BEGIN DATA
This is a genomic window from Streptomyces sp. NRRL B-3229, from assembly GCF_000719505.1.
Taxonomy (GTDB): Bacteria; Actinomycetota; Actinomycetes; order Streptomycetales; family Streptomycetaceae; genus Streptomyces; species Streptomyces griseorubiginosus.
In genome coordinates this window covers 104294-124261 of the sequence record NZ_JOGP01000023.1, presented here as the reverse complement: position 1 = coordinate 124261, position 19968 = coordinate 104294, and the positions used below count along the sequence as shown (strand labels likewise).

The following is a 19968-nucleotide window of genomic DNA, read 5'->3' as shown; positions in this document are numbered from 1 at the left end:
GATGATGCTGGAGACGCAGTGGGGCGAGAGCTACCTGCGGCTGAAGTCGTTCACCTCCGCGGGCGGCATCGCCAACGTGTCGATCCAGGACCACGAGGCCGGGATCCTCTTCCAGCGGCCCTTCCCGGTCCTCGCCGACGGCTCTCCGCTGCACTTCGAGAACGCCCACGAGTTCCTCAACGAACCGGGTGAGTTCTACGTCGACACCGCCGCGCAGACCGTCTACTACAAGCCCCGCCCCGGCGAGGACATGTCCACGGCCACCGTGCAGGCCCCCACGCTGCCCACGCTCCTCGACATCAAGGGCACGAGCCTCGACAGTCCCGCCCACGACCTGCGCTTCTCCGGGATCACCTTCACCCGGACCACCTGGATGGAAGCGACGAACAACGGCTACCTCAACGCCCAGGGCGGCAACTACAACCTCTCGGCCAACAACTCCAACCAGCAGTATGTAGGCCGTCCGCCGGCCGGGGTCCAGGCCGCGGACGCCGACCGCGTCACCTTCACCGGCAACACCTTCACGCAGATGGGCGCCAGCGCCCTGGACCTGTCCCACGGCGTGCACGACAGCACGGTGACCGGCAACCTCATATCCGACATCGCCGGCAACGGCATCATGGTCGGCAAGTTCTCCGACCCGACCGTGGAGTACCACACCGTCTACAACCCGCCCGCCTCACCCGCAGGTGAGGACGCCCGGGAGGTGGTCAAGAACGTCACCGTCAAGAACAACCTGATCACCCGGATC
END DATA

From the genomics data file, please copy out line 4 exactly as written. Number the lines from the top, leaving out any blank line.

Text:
The following is a 19968-nucleotide window of genomic DNA, read 5'->3' as shown; positions in this document are numbered from 1 at the left end: